Clowes work is predominantly observational and unglamourised. His drawing style is kinda ugly and so are the thoughts and activities of most of his characters. I found I could relate whether I wanted to or not.

Black hole, Charles Burns

Black Hole: Charles Burns

I was attracted firstly by Burns stunningly dark drawing style, every thing looks sinister and a bit over worked. The theme is a creepy metaphor for teenage alienation and I like that nothing is spelled out, resolved or explained so that the situation lives on in your mind.

Joe as a kid in ‘Fairweather’

Peep show: Joe Matt

Joe Matt cracks me up, his work is autobiographical, painfully so. I defy you to read one of his books and not shake your head laughing, saying, “why are you telling me this?” He also comes from the school of simple, unglamorous kinda ugly artwork.

Chet’s mom

I never liked you: Chester Brown

I like Chester for much the same reasons as I like Joe Matt (above), and it’s hardly a surprise that they are friends who turn up in each others comics. I retain a special place in my heart though for Brown’s writing about his mother’s struggle with mental health. And ‘Playboy’ is possibly one of the most painfully embarrassing things I’ve ever read.

Hopey rocking out in Love and Rockets

Love and Rockets: Jamie & Gilbert Hernandez

I don’t always know if I’m coming or going with Love and Rockets, but it doesn’t matter. And I know Beto possibly has the more interesting storylines. But part of me will always be in love with Jamie’s slick black and white art work. Such clean lines, such beautiful ladies, there’s a kinda 1950’s feel, and I do love the strips from the 1980s!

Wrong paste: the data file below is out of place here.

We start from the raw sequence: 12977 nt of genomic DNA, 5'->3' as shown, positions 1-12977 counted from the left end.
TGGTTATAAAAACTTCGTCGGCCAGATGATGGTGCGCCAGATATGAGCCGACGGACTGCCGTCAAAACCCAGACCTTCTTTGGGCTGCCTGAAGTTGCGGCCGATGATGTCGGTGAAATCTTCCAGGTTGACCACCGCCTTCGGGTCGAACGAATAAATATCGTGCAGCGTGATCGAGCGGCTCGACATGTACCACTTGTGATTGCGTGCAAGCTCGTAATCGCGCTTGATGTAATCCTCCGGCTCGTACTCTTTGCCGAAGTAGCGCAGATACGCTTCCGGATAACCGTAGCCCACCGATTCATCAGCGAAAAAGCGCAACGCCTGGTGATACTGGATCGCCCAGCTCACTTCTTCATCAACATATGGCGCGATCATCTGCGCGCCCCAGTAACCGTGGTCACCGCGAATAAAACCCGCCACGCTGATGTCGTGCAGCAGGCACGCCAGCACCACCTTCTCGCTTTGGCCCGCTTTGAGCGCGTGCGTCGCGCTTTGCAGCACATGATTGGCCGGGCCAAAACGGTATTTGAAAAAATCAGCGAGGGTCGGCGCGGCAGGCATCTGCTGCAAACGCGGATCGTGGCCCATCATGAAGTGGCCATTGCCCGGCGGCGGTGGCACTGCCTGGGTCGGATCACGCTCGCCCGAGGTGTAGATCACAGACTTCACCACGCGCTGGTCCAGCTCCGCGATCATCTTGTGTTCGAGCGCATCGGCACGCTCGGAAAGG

Teen Love in Blankets

Blankets: Craig Thompson

Again, this is less about the story for me and more about the art work. Although the theme does appeal, its teenage navel gazing first love. (Do you see a pattern yet?) Thompson’s brush-pen line work is just beautiful. Like Love and Rockets, I pour over the artwork and daydream of one day being able to draw like that.

Cerebus and Lord Julius

An honourable mention also goes to

Cerebus: Dave Sim

What began as a fantasy parody of Conan, has become one man’s epic experiment in comic self publishing. Running from 1977 to 2004 Sim refers to his master work as “longest sustained narrative in human history.”  Sim is to put it politely a bit of a nut bar, but he has done much to push the scope of what comics can do and deserves kudos on being the pioneer of creator owned, self published work. I like the earlier books best, before Sim’s warped world view and latent misogyny truly kick in, and my favourite character is Lord Julius, (Groucho Marx by any other name.) I admit I’ve not read all of Cerebus’s 16 ‘phone book’ sized tomes, (I made it a far as ‘Women’ which is book 8), and I may never read any again….